No matter how far or how long we’ve fallen, there’s hope and bright futures ahead for Christ followers. Everyone accumulates past failures but God delights in giving second chances. Matter of fact, to our astonishment, He grants unlimited opportunities until complete restoration occurs “No temptation has overtaken you except such as is common to man; but God is faithful, who will not allow you to be tempted beyond what you are able (1 Corinthians 10:13a NKJV). Setting boundaries on enticements and plots by Satan, God promises to deliver us.
Today, let’s take a look at one of the most colorful characters in the New Testament. This rambunctious impetuous fisherman became a humble fisher of men for God’s kingdom. It was Simon Peter’s brother Andrew who first introduced him to the Nazarene and said, ‘we have found the Messiah’ (John 1:41). Peter, whom Jesus re-named ‘Rock’ failed his Master miserably in an hour of crisis. Yet, he was forgiven, fully restored and re-commissioned by the resurrected Jesus on Gailee’s seashore. In like manner, Jesus desires fellowship with us—drawing us closer and looking straight through to the bottom of our hearts until we surrender.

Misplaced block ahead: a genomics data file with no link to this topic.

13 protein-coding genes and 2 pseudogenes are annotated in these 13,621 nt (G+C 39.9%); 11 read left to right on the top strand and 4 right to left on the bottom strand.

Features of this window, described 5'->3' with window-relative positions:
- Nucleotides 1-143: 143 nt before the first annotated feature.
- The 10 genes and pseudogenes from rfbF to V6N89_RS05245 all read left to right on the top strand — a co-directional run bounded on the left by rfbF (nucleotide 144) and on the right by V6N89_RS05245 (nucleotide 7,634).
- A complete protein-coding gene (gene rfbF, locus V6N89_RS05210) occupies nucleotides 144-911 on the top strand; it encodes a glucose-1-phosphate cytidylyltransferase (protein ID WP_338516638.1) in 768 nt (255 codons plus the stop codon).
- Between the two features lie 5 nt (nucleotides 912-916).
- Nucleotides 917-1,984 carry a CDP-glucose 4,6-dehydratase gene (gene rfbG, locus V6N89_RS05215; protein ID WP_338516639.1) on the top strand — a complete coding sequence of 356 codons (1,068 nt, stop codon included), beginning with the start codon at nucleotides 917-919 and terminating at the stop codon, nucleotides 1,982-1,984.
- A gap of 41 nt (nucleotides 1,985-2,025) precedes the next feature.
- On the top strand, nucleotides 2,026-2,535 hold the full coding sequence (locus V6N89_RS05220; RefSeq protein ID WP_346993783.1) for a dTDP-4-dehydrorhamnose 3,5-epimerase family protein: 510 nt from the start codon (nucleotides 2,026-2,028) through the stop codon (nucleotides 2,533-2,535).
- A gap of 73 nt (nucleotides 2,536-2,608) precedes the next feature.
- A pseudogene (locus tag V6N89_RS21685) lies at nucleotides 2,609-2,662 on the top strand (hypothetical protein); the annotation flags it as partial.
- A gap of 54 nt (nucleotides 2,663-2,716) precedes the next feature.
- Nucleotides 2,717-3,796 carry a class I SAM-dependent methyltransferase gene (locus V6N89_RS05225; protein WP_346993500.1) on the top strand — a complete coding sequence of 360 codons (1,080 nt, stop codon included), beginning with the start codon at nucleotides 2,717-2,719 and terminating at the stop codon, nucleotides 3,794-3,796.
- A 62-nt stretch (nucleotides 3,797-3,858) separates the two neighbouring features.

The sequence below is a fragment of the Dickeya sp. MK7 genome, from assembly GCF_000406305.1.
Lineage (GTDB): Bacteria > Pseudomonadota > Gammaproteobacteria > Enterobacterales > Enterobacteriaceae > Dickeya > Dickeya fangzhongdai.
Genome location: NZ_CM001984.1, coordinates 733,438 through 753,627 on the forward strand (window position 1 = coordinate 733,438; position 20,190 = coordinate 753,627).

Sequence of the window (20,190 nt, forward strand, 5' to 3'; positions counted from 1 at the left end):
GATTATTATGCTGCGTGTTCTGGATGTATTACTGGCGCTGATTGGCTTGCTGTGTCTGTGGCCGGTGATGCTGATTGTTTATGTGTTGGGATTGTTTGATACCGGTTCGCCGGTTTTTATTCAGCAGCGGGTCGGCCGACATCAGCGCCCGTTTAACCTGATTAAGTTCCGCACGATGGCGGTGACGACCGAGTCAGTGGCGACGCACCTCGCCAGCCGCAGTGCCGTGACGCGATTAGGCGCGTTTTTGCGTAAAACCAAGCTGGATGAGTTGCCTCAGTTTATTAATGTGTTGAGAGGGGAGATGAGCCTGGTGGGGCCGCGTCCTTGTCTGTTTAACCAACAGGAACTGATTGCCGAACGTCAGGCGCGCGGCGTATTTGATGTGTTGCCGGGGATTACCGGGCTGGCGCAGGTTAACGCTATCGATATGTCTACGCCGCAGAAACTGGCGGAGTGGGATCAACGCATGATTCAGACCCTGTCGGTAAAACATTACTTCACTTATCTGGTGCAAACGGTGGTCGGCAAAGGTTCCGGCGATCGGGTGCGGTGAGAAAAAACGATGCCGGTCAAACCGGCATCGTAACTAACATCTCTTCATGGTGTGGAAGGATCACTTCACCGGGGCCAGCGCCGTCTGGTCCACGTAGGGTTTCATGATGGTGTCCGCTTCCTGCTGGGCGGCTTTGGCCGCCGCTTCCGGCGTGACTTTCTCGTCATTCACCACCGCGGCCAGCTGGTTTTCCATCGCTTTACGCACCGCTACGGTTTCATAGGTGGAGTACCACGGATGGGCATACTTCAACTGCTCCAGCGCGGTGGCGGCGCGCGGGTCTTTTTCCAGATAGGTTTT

Knowing all things, Jesus knew Peter loved Him and said, “But I have prayed for you, that your faith should not fail; and when you have returned to Me, strengthen your brethren” (Luke 22:32 NKJV). The pivotal point for Peter’s transformation came after Jesus’ arrest. Luke’s gospel records Jesus’ eye contact with Peter, which led him to ‘go out and weep bitterly’ (Luke 22:61-62). Jesus’ fixed gaze and relentless mercy touched the proud and robust man profoundly, leading him to true repentance and a greater understanding of the Lord’s rich mercy.
Alfred Edersheim, a Jewish-Christian author, stated that the Son of God taught Peter valuable and lasting truths. One of which was instruction in self-knowledge and humility. Edersheim called Peter the “Apostle of Hope” because Peter’s natural and spiritual life ended well. Jewish historians believe Peter, after learning of his own crucifixion, requested they ‘hang him upside down’. He knew he wasn’t worthy to die in the same manner as Jesus. To me, this proves Peter changed into a new man who learned obedience and wanted God’s glorification more than his own.
Oh, Father God, thanks for new beginnings and graciously opening doors for our return to You. Align us with Your holiness and may we understand like Peter, we’re forgiven for past, present and future sins. Help us to end victoriously. Amen.